A History of Internships at CBC Television News

  • Marlene Murphy Senior Writer, Canadian Broadcasting Corporation
Keywords: , internships, television, Canadian Broadcasting Corporation, Canadian Media Guild, unions


Internships are a common component of journalism education in Canada and, in some cases, a requirement for graduation. I look at the history and development of internships, both paid and unpaid, in the English-language national television newsroom of the Canadian Broadcasting Corporation (CBC), Canada’s public broadcaster. This account is informed by interviews with CBC staff, union officials, and former CBC interns as well as a survey of post-secondary education institutions that place interns with the CBC. I explore the establishment of unpaid internships at the CBC and the role of the Canadian Media Guild in creating the contract language defining the parameters of internship placements. Internships at the CBC are perceived by some of the Corporation’s staff as a responsibility of the public broadcaster, and representatives of the colleges and universities that participate in the program view the internships as valuable. I argue that the absence of institutional statistics on internships is a missed opportunity to deepen understanding of the role of internships at the CBC, and that systematic information-gathering by academic institutions regarding placements and offers of paid employment would be a useful resource in the debate over unpaid internships.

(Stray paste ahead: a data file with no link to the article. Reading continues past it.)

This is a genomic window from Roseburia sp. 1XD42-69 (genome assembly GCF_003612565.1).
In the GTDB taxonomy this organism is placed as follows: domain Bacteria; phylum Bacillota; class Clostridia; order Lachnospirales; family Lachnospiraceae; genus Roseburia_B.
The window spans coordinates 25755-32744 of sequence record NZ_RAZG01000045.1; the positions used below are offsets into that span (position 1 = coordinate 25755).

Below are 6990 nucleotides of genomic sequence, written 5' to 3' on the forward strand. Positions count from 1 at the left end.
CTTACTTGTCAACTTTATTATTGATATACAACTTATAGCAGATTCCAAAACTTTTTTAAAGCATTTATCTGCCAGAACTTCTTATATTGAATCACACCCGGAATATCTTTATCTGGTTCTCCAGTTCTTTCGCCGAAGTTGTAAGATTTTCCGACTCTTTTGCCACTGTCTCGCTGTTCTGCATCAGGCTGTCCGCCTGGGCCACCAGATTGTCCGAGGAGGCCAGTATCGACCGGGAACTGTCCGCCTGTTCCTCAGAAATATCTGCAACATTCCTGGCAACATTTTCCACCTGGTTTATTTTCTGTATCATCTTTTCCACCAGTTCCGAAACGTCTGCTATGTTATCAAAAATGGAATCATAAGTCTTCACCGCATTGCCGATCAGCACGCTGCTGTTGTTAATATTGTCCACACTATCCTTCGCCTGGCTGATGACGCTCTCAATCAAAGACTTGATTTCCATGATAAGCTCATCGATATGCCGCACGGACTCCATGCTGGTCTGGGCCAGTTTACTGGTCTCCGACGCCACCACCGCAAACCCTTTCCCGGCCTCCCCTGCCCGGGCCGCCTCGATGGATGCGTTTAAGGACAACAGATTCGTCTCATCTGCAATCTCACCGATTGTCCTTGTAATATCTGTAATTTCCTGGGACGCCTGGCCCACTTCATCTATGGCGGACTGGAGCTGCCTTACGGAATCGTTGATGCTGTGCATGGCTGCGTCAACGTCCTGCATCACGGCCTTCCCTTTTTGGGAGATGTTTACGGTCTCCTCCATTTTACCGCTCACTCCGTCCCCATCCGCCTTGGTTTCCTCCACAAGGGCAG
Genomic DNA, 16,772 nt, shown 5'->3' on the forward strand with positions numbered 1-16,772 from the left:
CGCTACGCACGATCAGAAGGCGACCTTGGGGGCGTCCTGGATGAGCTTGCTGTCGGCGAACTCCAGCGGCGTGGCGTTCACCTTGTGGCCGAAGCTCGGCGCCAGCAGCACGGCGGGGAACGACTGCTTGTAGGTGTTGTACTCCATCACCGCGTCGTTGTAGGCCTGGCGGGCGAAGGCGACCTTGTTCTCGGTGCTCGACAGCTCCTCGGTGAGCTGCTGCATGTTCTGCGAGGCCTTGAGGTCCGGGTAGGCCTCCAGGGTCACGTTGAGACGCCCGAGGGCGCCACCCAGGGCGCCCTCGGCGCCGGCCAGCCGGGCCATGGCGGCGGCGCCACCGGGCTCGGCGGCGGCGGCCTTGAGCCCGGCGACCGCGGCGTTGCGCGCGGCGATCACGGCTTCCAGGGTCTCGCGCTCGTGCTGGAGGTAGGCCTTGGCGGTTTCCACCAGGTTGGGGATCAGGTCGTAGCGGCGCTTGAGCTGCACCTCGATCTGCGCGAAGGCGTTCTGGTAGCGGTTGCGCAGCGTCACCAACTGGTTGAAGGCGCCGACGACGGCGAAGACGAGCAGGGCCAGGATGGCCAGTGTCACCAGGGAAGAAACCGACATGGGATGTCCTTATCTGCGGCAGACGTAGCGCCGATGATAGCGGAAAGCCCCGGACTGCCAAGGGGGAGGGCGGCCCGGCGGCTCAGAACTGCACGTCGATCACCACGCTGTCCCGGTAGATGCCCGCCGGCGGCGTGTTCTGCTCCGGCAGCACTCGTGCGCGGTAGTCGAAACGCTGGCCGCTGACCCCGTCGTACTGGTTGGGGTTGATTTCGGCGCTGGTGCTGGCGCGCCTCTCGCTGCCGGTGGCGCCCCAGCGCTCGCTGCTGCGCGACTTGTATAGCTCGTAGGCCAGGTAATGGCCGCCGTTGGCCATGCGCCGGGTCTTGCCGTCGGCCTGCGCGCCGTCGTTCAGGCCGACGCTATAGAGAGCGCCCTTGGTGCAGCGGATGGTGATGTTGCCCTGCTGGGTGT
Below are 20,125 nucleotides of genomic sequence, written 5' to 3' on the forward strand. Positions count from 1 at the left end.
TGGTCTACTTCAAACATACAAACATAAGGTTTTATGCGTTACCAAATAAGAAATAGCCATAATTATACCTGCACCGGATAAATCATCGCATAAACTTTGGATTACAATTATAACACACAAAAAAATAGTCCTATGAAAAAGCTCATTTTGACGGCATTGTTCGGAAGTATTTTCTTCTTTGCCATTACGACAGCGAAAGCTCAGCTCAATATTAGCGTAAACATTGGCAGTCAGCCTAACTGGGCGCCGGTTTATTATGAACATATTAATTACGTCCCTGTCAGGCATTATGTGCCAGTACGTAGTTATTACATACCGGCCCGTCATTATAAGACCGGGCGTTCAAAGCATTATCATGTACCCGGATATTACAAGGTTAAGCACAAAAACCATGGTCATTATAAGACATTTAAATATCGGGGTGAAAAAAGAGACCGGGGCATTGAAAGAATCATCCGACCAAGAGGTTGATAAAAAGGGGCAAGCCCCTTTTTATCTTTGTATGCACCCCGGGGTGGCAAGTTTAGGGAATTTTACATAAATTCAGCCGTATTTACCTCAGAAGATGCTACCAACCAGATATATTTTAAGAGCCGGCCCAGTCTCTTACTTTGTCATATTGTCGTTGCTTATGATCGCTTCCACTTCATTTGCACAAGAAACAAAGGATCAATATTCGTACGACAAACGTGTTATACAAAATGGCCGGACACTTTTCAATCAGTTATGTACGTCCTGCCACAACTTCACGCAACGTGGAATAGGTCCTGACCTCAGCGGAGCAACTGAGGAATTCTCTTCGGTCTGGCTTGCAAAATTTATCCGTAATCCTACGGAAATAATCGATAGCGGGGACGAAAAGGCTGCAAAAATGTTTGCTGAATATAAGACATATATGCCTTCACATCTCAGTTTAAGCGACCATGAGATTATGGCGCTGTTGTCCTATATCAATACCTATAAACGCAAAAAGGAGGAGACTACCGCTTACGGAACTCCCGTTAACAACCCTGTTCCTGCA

Author Biography

Marlene Murphy, Senior Writer, Canadian Broadcasting Corporation

Marlene Murphy is a senior writer at the Canadian Broadcasting Corporation. She has also worked at the CTV Television Network. She has a B.A. (Hons.) from McGill University, and an M.A. in Journalism from Western University.

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